sentative who talked with seven fisher-1 report: That while the salmon are be
men is nicy ueuvereu ineir nsn yes-img oioppea ana inierierea witn to a
terday afternoon was told by six that J considerable extent by this dam, very
they were compelled to haul in their! few are being injured In any way and
nets without removing half the flshlthey are passing up through the fish
from the meshes. These men had been J ways that have been provided and
drifting on the north shore and were are getting above the dum as fast as
forced to gather up their gear so as It Is possible for us to expect. Upon
to keep from swamping their boats, an investigation recently made I found
One boat was stamped during the that they were going up through the
morning near Point Ellis on account I flshways at the rate of 2000 or S000
of the Imense number of salmon se- a day, and that they have been going
cured in one drift Practically all of at this rate during the past two w.-eks.
the fish caught yesterday and the Two thousand a day Is a very con
previous night were taken on the servatlve estimate, and by a very care
Washington side of the river, and ful count made by State Water Bailiff
above the city. Williams, who Is there continuously
Boats Not Limited. to see that the flshways are kept clear
The packing houses have not yet and the fish are not molested In any
placed a limit on the boats. The men way, It appears that some days five
who came in yesterday with great lor ten thousand have passed over the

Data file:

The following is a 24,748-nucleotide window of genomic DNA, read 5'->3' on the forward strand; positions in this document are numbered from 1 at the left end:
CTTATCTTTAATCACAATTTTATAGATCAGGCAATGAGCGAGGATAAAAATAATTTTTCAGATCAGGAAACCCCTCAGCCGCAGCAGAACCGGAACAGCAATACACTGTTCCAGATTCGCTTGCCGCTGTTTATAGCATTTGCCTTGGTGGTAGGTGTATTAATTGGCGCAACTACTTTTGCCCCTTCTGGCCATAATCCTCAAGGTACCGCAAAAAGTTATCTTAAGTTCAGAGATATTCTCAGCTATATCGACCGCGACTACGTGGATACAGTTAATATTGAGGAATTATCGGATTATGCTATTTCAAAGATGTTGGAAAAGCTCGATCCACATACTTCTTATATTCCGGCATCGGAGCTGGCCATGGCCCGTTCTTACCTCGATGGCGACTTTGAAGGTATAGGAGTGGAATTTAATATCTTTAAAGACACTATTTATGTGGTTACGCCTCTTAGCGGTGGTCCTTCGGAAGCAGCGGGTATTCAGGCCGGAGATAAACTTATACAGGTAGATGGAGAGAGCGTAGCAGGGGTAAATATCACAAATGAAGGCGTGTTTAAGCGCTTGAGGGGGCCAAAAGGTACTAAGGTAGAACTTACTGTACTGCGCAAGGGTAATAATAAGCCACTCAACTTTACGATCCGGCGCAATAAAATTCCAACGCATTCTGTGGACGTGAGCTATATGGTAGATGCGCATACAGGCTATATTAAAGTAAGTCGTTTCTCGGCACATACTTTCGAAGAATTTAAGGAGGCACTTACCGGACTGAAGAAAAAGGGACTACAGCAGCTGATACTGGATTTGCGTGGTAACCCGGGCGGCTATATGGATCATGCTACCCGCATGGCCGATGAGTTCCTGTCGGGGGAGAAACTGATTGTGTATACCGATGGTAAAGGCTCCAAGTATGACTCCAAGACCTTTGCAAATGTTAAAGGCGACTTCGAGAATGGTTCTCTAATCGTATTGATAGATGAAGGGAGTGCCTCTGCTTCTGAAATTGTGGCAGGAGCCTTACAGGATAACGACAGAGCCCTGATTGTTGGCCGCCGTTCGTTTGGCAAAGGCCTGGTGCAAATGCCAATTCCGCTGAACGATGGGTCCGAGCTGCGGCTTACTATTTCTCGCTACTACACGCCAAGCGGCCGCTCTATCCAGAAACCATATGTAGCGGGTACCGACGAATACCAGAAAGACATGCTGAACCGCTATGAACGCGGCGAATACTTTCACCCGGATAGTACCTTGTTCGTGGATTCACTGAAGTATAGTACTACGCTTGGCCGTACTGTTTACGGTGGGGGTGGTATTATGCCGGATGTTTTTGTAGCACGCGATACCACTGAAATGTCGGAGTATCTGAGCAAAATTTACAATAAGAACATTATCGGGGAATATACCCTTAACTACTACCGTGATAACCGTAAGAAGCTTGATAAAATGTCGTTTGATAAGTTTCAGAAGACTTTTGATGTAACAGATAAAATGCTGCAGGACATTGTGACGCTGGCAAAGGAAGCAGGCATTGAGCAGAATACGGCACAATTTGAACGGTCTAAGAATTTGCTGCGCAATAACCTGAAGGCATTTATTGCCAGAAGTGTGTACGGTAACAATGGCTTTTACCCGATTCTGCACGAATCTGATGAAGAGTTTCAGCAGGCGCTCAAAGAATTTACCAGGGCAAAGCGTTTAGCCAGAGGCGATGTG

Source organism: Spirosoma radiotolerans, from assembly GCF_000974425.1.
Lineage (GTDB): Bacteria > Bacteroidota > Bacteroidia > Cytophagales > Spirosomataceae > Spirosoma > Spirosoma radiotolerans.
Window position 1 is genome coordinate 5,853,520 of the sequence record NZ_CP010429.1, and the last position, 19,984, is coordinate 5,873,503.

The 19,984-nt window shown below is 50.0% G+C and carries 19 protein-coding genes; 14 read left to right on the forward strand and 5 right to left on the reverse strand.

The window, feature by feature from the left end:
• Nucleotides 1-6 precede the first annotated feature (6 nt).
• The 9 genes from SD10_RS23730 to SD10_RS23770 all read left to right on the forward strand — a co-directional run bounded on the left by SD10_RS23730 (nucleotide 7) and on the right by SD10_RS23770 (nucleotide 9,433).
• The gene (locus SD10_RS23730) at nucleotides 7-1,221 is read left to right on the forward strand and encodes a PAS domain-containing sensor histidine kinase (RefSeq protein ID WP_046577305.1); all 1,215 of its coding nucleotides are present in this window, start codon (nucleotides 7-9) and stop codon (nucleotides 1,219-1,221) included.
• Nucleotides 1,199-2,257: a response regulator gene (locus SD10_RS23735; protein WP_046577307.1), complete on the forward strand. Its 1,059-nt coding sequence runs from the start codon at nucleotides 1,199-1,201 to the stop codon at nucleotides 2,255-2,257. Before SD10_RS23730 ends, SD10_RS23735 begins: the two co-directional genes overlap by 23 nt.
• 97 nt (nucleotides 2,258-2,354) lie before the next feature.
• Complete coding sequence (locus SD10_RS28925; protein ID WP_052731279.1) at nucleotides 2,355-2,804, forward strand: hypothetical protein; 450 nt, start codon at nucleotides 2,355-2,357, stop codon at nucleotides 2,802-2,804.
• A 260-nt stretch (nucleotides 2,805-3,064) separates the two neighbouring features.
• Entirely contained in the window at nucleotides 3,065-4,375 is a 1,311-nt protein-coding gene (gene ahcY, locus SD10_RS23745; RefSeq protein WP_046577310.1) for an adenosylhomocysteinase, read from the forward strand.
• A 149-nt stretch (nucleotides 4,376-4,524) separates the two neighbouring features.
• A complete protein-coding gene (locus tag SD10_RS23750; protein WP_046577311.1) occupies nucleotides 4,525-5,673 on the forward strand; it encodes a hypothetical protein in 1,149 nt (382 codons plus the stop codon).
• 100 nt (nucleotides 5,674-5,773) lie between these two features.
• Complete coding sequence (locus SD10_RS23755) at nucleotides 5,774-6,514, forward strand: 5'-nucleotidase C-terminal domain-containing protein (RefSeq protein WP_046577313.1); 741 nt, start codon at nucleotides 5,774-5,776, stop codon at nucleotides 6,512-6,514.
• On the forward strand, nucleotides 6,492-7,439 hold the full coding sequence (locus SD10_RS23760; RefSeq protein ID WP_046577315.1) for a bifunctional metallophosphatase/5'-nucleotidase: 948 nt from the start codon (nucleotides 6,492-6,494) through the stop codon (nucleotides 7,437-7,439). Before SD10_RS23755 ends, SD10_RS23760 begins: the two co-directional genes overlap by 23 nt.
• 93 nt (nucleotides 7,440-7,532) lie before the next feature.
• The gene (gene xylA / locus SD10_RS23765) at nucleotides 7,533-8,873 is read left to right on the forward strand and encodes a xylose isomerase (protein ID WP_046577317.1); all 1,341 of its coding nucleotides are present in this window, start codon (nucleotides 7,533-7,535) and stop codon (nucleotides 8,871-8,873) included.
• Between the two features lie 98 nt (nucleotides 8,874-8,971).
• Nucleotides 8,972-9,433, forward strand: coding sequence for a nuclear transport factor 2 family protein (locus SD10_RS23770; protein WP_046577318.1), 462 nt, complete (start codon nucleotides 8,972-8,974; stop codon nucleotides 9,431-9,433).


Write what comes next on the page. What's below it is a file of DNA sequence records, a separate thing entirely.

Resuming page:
hauls were able to dispose of their en-1 dam.
tire catches. The packers seem dls- Also, from a letter received from
posed to accept as much glllnet fish as Mr. D. H. Miller of Medford. who fishes
possible, for the gillnetters are their a great deal with rod and line on the
mainstay during those weeks of the upper Rogue river, and who has been
season when fish are scarce. It was J very much interested In seeing that
predicted last night that all of the gill- the fish get above this dam, I learn:
net fish would be accepted today. The That he was down to the dam on the
effect of the additions to the various 25th and Inspected both of the fish
plants made during the past winter ways, and counted very carefully the
were apparent yesterday, and a much number going through, and he figures
greater quantity of fish was handled that they are going through both fish-
during the day than could have been ways at the rate of 250 an hour; he
handled in the same time last yean, was there In the middle of the day,
Fish of Fine Quality but from evening to morning he fig-
The fish now being taken are of ures that we could count on double
wonderfully fine quality, bearing out that number. If they were going
the statement of packers and fisher- through the flshways In such num
men that the season is backward, hers, and I have no reason to doubt
Seventy-five tons of fish were dellv-l't. It shows very clearly that during
ered yesterday at one of the canneries, that particular day from five to ten
and the tallyman who received this I thousand salmon and other fish passed
immense quantity of salmon stated I above the dam.
that he had seen but two or three tules Notwithstanding the fact that they
In the entire deliveries. The fish are are passing above the dam in such
firm and fat and of rich color, and so numbers, others are continually com-
closely resemble the July salmon that'nK up the river to take their places,
it is impossible to distinguish between I which keeps the pools below the dam
them. literally alive with salmon and other
Some Idea of the immense benefit I flsn eager to get by the obstruction.!
derived from the fishing industry can I which makes It appear to a casual ob
be gained from the statement that theserver that the same fish are there to
glllnet fishermen yesterday received day that were first stopped, and has
from $50 to $300 for the day's work.caused all this complaint